Flashback:

– Attended the second Usapang May-Akda, featuring Emiliana Kampilan of Dead Balagtas.

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– Bought a new copy of elsewhere held and lingered and had it signed by the author. Happiness.

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– Jaykie and his drawings.

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mibf ’14 + visprint book signing at precious pages

I’m happy to be back at the Manila International Book Fair this year!

It coincided with SM Mall of Asia’s three-day sale, so we decided to head there early — really early — and have breakfast before joining the crowd.

MIBF 2014

MIBF 2014

J had to head elsewhere first, so I walked to SMX from the restaurant. Good thing I chanced upon table-mate Ferdinand Pisigan Jarin (Anim na Sabado ng Beyblade, Visprint, 2013). We walked to the venue together.

Happy for the nameplate, but I still got asked where the registration table was. Haha!

MIBF 2014

I was happy to meet the readers. One of them, Mira, brought us some sweets!

Mira took this lovely photo of me and J at the Visprint table.

MIBF 2014

Tricia and her friend came armed with an Instax camera, which was very cool, and made me very jealous.

Ivy took a nice photo of me.

We stayed at the table until half-past 11.

Look at the crowd.

MIBF 2014

MIBF 2014

MIBF 2014

MIBF 2014

Got these beauties from the Visprint rack at Precious Pages. Till next year!

MIBF 2014

reading progress

Having just wrapped up some personal writing projects, I went back to my woefully neglected reading pile.

We Are All Completely FineWe Are All Completely Fine by Daryl Gregory

My rating: 3 of 5 stars

 

I will have to agree with Brit Mandelo here and say that expectation is a killer. I bought a copy of We Are All Completely Fine because I just loved the premise (especially when juxtaposed with the title): it’s about a therapy support group for Final Boys and Girls. I thought of slasher flicks, and expected human antagonists instead of supernatural monsters. I expected insights about the terrible effects of trauma and violence instead of plot. I did not get what I expected, which in this case is a bummer. It’s a slim volume, less than 200 pages, and is a breezy read. I’m sure other people will enjoy the ride, as I did (I did rate it 3 out of 5 still). It was just not what I needed at the time.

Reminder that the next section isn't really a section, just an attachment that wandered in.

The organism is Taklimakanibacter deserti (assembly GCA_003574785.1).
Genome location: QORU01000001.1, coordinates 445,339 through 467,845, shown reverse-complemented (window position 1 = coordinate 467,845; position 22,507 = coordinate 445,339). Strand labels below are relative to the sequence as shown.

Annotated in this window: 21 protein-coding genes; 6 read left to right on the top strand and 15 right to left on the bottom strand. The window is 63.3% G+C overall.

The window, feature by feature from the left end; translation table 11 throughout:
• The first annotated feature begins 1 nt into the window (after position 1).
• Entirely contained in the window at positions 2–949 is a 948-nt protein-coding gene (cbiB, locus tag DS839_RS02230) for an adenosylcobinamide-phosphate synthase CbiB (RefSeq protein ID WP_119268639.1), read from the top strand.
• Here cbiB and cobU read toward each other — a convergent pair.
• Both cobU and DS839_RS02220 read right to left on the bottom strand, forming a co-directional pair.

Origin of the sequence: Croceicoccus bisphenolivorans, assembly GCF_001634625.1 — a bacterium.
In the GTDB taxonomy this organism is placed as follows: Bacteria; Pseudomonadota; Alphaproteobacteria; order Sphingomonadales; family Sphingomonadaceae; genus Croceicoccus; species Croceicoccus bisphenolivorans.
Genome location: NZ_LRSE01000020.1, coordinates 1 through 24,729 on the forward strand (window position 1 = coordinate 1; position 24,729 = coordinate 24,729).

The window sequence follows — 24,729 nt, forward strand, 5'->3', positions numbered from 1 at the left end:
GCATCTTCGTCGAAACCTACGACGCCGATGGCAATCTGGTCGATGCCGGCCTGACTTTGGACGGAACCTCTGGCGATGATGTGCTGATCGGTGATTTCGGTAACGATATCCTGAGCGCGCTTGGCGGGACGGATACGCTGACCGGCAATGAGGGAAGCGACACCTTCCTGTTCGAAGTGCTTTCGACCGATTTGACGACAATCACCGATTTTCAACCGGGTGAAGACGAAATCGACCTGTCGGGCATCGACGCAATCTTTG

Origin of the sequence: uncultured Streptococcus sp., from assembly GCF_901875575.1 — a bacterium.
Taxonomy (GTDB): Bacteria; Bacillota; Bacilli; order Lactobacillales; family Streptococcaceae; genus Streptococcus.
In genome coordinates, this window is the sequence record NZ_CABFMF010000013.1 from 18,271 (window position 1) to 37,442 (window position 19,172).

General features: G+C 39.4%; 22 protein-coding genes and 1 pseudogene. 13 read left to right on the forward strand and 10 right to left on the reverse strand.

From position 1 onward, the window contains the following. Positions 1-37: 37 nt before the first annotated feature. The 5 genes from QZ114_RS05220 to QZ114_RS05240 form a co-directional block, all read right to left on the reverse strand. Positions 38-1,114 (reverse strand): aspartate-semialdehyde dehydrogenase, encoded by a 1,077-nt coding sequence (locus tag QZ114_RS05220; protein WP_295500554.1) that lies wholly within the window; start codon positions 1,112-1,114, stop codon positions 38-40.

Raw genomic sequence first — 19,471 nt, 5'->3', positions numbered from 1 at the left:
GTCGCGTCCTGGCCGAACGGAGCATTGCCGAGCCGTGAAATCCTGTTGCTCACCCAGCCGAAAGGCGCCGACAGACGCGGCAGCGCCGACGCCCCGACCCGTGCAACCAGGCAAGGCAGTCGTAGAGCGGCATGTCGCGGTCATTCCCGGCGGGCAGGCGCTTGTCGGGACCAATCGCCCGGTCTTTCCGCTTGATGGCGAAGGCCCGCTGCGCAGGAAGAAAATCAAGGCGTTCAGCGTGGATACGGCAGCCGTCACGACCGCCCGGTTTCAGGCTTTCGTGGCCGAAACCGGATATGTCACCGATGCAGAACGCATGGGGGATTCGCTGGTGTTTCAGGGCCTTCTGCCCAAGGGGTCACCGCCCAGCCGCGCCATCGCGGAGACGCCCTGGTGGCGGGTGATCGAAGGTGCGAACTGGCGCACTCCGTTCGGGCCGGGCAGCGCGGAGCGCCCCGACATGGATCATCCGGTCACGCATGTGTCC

Unpossible and Other StoriesUnpossible and Other Stories by Daryl Gregory

My rating: 4 of 5 stars

 

Another reason could be that I read Daryl Gregory’s insanely good short story collection first, which I loved so much everything else paled. There are really fresh ideas here about consciousness and physics, coupled with religion and human folly. Heartbreaking fantasy, too. My favorites are “Second Person, Present Tense”, the title story “Unpossible”, and “The Illustrated Biography of Lord Grimm”, which is set in a country resembling Russia and where Superman is the villain. Gregory was raised a Southern Baptist and works as a programmer, and the influence of both worlds is clear in his fiction.

The Year We Left HomeThe Year We Left Home by Jean Thompson

My rating: 5 of 5 stars

 

Red Seas Under Red Skies (Gentleman Bastard #2)Red Seas Under Red Skies by Scott Lynch

My rating: 5 of 5 stars

 

The Lies of Locke Lamora (Gentleman Bastard #1)The Lies of Locke Lamora by Scott Lynch

My rating: 5 of 5 stars